AndrewR AndrewR - 5 months ago 10
Bash Question

What's a concise way to check that environment variables are set in Unix shellscript?

I've got a few Unix shell scripts where I need to check that certain environment variables are set before I start doing stuff, so I do this sort of thing:

if [ -z "$STATE" ]; then
echo "Need to set STATE"
exit 1
fi

if [ -z "$DEST" ]; then
echo "Need to set DEST"
exit 1
fi


which is a lot of typing. Is there a more elegant idiom for checking that a set of environment variables is set?

EDIT: I should mention that these variables have no meaningful default value - the script should error out if any are unset.

Answer

Parameter Expansion

The obvious answer is to use one of the special forms of parameter expansion:

: ${STATE?"Need to set STATE"}
: ${DEST:?"Need to set DEST non-empty"}

Or, better (see section on 'Position of double quotes' below):

: "${STATE?Need to set STATE}"
: "${DEST:?Need to set DEST non-empty}"

The first variant (using just ?) requires STATE to be set, but STATE="" (an empty string) is OK — not exactly what you want, but the alternative and older notation.

The second variant (using :?) requires DEST to be set and non-empty.

If you supply no message, the shell provides a default message.

The ${var?} construct is portable back to Version 7 UNIX and the Bourne Shell (1978 or thereabouts). The ${var:?} construct is slightly more recent: I think it was in System III UNIX circa 1981, but it may have been in PWB UNIX before that. It is therefore in the Korn Shell, and in the POSIX shells, including specifically Bash.

It is usually documented in the shell's man page in a section called Parameter Expansion. For example, the bash manual says:

${parameter:?word}

Display Error if Null or Unset. If parameter is null or unset, the expansion of word (or a message to that effect if word is not present) is written to the standard error and the shell, if it is not interactive, exits. Otherwise, the value of parameter is substituted.

The Colon Command

I should probably add that the colon command simply has its arguments evaluated and then succeeds. It is the original shell comment notation (before '#' to end of line). For a long time, Bourne shell scripts had a colon as the first character. The C Shell would read a script and use the first character to determine whether it was for the C Shell (a '#' hash) or the Bourne shell (a ':' colon). Then the kernel got in on the act and added support for '#!/path/to/program' and the Bourne shell got '#' comments, and the colon convention went by the wayside. But if you come across a script that starts with a colon, now you will know why.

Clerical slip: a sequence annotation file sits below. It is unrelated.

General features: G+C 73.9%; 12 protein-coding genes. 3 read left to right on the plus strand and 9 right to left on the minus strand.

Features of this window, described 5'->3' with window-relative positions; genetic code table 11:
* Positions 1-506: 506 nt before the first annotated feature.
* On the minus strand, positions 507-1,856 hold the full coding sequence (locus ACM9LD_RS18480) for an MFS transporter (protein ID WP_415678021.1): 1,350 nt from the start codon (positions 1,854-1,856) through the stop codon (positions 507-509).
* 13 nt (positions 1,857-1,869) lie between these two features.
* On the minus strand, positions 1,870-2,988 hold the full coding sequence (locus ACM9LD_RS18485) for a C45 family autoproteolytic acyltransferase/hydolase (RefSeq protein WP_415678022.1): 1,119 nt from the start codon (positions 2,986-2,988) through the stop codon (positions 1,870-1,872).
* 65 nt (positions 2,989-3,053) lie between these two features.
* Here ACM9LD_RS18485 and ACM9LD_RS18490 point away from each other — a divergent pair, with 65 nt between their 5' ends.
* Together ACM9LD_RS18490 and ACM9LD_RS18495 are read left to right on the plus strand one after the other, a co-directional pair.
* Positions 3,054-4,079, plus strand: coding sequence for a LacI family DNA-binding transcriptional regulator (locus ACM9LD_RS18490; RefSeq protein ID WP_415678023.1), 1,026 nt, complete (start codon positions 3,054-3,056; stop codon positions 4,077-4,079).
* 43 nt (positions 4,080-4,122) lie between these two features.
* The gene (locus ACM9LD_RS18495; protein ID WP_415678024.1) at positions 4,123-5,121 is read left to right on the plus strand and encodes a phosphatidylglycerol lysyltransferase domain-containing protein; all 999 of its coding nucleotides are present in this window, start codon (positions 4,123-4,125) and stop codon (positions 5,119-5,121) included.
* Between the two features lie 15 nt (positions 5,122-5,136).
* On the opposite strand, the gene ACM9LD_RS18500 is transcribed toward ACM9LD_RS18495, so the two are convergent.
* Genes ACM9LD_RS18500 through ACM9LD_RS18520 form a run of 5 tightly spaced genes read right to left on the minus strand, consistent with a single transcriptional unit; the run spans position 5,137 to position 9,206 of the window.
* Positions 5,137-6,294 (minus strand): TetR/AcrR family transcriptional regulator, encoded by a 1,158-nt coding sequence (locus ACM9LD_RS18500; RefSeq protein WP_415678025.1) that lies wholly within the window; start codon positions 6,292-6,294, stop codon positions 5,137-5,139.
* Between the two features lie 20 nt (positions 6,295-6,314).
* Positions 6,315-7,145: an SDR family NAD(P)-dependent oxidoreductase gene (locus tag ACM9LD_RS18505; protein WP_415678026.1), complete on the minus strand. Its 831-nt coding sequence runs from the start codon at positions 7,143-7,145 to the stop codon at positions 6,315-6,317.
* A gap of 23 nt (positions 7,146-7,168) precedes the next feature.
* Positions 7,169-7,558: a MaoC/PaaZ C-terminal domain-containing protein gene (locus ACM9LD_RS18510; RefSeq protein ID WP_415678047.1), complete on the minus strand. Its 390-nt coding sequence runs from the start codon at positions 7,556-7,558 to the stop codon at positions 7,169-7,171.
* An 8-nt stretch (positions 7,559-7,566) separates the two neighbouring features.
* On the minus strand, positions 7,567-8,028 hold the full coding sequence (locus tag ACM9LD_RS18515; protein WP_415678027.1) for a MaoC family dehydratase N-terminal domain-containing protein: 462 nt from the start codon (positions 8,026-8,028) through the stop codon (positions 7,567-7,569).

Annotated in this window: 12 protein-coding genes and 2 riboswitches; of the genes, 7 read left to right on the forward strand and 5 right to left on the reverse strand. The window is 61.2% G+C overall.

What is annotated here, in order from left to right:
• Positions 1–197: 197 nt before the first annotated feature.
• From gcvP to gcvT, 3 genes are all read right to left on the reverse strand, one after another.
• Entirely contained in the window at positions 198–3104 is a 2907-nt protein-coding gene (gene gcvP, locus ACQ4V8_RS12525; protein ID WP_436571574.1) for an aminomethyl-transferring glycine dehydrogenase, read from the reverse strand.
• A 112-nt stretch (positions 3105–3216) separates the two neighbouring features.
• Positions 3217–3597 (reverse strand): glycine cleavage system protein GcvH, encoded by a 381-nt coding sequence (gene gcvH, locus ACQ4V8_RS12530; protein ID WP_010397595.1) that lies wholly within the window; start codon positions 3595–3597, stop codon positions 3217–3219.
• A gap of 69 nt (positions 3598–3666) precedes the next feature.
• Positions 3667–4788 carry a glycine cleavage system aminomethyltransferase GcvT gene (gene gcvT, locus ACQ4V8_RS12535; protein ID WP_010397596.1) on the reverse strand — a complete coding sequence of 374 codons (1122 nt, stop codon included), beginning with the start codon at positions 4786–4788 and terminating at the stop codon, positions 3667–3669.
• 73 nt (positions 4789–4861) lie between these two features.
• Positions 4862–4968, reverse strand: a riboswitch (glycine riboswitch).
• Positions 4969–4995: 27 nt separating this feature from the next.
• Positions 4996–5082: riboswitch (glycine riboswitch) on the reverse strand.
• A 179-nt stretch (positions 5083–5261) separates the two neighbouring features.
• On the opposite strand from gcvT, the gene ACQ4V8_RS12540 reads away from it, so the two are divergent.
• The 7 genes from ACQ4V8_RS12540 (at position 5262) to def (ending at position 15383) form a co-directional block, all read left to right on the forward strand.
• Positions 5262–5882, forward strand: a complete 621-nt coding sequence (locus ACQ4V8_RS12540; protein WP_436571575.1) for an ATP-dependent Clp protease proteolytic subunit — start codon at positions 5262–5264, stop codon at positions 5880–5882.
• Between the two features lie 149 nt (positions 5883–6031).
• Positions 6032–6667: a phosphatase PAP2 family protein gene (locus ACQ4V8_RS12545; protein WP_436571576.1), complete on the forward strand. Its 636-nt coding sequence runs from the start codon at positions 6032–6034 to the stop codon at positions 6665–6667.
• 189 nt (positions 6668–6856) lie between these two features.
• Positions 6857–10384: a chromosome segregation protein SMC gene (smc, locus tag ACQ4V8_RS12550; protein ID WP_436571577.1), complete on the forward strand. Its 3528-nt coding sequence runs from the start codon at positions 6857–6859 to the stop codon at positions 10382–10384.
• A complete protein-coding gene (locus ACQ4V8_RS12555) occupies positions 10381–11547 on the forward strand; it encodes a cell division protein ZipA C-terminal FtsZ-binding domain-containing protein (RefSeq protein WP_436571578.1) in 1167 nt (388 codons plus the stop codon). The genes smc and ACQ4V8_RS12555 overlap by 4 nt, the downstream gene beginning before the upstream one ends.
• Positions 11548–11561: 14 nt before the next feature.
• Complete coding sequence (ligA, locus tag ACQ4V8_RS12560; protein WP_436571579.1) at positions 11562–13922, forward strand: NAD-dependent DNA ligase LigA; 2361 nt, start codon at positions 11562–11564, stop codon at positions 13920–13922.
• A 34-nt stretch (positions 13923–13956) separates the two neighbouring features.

Position of double quotes

blong asked in a comment:

Any thoughts on this discussion? https://github.com/koalaman/shellcheck/issues/380#issuecomment-145872749

The gist of the discussion is:

… However, when I shellcheck it (with version 0.4.1), I get this message:

In script.sh line 13:
: ${FOO:?"The environment variable 'FOO' must be set and non-empty"}
  ^-- SC2086: Double quote to prevent globbing and word splitting.

Any advice on what I should do in this case?

The short answer is "do as shellcheck suggests":

: "${STATE?Need to set STATE}"
: "${DEST:?Need to set DEST non-empty}"

To illustrate why, study the following. Note that the : command doesn't echo its arguments (but the shell does evaluate the arguments). We want to see the arguments, so the code below uses printf "%s\n" in place of :.

$ mkdir junk
$ cd junk
$ > abc
$ > def
$ > ghi
$ 
$ x="*"
$ printf "%s\n" ${x:?You must set x}    # Careless; not recommended
abc
def
ghi
$ unset x
$ printf "%s\n" ${x:?You must set x}    # Careless; not recommended
bash: x: You must set x
$ printf "%s\n" "${x:?You must set x}"  # Careful: should be used
bash: x: You must set x
$ x="*"
$ printf "%s\n" "${x:?You must set x}"  # Careful: should be used
*
$ printf "%s\n" ${x:?"You must set x"}  # Not quite careful enough
abc
def
ghi
$ x=
$ printf "%s\n" ${x:?"You must set x"}  # Not quite careful enough
bash: x: You must set x
$ unset x
$ printf "%s\n" ${x:?"You must set x"}  # Not quite careful enough
bash: x: You must set x
$ 

Note how the value in $x is expanded to first * and then a list of file names when the overall expression is not in double quotes. This is what shellcheck is recommending should be fixed. I have not verified that it doesn't object to the form where the expression is enclosed in double quotes, but it is a reasonable assumption that it would be OK.

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